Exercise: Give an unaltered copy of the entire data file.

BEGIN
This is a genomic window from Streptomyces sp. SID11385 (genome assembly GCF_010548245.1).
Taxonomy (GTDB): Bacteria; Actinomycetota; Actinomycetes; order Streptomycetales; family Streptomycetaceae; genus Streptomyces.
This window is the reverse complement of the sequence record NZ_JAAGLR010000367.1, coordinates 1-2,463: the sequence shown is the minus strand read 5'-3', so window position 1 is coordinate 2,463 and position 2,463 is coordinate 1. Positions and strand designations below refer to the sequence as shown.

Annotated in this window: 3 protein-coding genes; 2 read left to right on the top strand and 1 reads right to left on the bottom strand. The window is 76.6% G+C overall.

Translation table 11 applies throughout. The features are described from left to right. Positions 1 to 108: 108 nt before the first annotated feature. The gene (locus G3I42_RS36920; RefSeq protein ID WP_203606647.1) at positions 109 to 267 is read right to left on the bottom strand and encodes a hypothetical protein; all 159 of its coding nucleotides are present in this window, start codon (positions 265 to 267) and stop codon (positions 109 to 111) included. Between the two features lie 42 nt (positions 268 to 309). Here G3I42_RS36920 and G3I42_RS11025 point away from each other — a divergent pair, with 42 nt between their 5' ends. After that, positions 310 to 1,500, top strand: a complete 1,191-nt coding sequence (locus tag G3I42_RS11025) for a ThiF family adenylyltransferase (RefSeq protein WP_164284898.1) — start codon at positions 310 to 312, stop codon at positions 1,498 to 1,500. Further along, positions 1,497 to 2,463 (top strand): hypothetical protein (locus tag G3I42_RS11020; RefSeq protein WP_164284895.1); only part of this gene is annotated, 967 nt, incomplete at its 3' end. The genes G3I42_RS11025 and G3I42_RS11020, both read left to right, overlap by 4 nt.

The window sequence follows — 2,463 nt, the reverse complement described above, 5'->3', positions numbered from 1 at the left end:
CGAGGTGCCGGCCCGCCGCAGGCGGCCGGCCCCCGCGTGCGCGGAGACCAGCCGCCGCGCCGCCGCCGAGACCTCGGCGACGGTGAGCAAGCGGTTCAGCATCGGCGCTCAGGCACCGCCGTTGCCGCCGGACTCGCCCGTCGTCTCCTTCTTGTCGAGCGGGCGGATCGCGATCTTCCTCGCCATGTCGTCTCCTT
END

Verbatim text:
This is a genomic window from Streptomyces sp. SID11385 (genome assembly GCF_010548245.1).
Taxonomy (GTDB): Bacteria; Actinomycetota; Actinomycetes; order Streptomycetales; family Streptomycetaceae; genus Streptomyces.
This window is the reverse complement of the sequence record NZ_JAAGLR010000367.1, coordinates 1-2,463: the sequence shown is the minus strand read 5'-3', so window position 1 is coordinate 2,463 and position 2,463 is coordinate 1. Positions and strand designations below refer to the sequence as shown.

Annotated in this window: 3 protein-coding genes; 2 read left to right on the top strand and 1 reads right to left on the bottom strand. The window is 76.6% G+C overall.

Translation table 11 applies throughout. The features are described from left to right. Positions 1 to 108: 108 nt before the first annotated feature. The gene (locus G3I42_RS36920; RefSeq protein ID WP_203606647.1) at positions 109 to 267 is read right to left on the bottom strand and encodes a hypothetical protein; all 159 of its coding nucleotides are present in this window, start codon (positions 265 to 267) and stop codon (positions 109 to 111) included. Between the two features lie 42 nt (positions 268 to 309). Here G3I42_RS36920 and G3I42_RS11025 point away from each other — a divergent pair, with 42 nt between their 5' ends. After that, positions 310 to 1,500, top strand: a complete 1,191-nt coding sequence (locus tag G3I42_RS11025) for a ThiF family adenylyltransferase (RefSeq protein WP_164284898.1) — start codon at positions 310 to 312, stop codon at positions 1,498 to 1,500. Further along, positions 1,497 to 2,463 (top strand): hypothetical protein (locus tag G3I42_RS11020; RefSeq protein WP_164284895.1); only part of this gene is annotated, 967 nt, incomplete at its 3' end. The genes G3I42_RS11025 and G3I42_RS11020, both read left to right, overlap by 4 nt.

The window sequence follows — 2,463 nt, the reverse complement described above, 5'->3', positions numbered from 1 at the left end:
CGAGGTGCCGGCCCGCCGCAGGCGGCCGGCCCCCGCGTGCGCGGAGACCAGCCGCCGCGCCGCCGCCGAGACCTCGGCGACGGTGAGCAAGCGGTTCAGCATCGGCGCTCAGGCACCGCCGTTGCCGCCGGACTCGCCCGTCGTCTCCTTCTTGTCGAGCGGGCGGATCGCGATCTTCCTCGCCATGTCGTCTCCTT